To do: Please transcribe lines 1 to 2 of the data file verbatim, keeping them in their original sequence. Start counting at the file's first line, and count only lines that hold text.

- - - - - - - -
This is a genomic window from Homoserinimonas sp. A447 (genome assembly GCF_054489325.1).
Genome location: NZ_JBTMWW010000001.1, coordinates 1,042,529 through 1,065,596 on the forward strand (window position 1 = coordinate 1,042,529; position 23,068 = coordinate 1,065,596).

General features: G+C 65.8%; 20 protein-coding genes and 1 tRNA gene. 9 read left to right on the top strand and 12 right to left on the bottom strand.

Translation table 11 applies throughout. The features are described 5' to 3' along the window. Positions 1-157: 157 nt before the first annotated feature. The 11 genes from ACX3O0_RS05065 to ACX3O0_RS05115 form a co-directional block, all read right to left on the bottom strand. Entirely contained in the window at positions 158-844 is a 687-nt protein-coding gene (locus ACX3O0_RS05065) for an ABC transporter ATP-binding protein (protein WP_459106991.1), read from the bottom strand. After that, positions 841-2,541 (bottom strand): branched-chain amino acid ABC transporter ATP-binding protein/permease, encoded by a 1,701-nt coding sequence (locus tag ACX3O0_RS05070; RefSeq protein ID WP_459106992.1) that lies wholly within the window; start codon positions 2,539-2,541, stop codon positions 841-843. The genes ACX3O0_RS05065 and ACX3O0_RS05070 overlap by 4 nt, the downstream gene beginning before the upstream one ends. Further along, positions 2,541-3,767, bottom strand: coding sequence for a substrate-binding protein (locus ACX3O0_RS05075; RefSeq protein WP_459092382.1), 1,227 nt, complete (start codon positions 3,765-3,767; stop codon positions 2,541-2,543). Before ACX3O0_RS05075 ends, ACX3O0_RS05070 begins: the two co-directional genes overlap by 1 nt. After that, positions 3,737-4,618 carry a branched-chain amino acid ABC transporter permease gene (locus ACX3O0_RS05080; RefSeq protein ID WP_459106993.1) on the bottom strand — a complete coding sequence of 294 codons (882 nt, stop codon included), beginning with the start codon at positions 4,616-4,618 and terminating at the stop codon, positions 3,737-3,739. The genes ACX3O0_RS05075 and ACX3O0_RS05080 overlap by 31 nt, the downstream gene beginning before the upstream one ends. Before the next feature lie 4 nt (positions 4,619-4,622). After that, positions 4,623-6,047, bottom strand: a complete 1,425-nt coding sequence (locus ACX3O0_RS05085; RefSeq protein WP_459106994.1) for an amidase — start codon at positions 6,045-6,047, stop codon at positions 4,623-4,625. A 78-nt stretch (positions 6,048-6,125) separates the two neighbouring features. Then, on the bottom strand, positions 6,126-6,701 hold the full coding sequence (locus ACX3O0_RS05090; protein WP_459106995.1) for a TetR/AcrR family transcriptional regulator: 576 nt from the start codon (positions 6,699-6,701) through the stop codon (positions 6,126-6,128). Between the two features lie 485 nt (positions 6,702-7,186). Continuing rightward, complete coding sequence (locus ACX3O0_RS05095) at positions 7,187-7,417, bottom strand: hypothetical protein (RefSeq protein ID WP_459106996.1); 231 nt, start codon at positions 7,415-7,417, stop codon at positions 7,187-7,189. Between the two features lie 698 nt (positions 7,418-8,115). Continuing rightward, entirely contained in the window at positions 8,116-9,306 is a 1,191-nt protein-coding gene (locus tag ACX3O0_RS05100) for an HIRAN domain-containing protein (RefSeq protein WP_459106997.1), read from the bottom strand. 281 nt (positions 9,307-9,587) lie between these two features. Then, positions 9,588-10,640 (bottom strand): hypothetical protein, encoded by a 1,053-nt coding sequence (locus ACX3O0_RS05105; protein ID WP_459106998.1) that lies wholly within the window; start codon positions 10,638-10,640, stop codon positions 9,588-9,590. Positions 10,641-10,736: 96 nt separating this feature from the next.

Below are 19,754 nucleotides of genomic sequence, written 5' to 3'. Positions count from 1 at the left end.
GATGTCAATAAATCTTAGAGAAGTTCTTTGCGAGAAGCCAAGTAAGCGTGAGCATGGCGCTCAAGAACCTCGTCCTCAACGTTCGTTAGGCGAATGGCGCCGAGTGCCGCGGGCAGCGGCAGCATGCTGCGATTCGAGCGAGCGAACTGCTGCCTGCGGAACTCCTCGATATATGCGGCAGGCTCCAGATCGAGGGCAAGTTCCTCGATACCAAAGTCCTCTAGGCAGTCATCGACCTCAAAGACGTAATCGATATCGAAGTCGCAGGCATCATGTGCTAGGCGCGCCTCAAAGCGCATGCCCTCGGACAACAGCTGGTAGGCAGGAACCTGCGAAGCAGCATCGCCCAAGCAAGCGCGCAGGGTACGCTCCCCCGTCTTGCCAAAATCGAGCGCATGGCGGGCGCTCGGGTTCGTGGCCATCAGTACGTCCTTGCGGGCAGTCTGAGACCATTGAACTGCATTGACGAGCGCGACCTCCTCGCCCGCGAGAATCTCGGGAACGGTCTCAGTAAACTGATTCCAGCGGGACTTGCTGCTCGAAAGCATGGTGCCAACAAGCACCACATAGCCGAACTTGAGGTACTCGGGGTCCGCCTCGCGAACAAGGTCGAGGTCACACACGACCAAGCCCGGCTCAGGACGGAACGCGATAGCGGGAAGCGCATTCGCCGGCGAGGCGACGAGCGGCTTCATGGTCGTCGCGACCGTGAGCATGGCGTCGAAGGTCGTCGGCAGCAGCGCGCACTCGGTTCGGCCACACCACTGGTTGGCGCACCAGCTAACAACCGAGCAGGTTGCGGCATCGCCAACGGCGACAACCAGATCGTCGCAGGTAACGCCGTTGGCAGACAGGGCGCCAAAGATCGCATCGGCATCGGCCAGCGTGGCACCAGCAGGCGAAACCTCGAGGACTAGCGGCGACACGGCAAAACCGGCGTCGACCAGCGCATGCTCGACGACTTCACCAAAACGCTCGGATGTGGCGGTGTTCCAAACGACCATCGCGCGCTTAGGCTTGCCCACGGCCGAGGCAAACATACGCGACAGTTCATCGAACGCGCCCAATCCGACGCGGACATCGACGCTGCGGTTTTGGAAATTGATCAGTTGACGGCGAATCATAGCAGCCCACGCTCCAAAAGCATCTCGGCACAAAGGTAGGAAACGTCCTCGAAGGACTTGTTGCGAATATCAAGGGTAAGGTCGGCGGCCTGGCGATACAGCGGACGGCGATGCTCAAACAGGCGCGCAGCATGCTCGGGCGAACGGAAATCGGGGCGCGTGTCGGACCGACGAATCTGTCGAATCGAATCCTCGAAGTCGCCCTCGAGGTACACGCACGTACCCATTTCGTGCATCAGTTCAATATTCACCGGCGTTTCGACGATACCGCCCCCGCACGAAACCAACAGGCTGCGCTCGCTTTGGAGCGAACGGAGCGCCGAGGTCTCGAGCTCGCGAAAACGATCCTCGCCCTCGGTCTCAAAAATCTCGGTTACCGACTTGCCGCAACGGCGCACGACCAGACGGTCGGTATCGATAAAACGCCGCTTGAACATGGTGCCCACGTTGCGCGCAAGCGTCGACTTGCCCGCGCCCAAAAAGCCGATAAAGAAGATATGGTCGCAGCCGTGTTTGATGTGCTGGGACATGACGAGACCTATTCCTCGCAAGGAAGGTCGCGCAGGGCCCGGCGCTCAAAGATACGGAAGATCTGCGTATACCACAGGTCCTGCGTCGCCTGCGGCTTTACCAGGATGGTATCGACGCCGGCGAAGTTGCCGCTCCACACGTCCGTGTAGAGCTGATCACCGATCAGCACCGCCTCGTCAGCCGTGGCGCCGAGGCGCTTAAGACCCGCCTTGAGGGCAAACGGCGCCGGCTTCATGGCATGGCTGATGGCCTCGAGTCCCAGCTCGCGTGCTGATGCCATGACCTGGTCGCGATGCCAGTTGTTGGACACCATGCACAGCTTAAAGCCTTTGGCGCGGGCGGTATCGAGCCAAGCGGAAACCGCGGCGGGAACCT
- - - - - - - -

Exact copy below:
This is a genomic window from Homoserinimonas sp. A447 (genome assembly GCF_054489325.1).
Genome location: NZ_JBTMWW010000001.1, coordinates 1,042,529 through 1,065,596 on the forward strand (window position 1 = coordinate 1,042,529; position 23,068 = coordinate 1,065,596).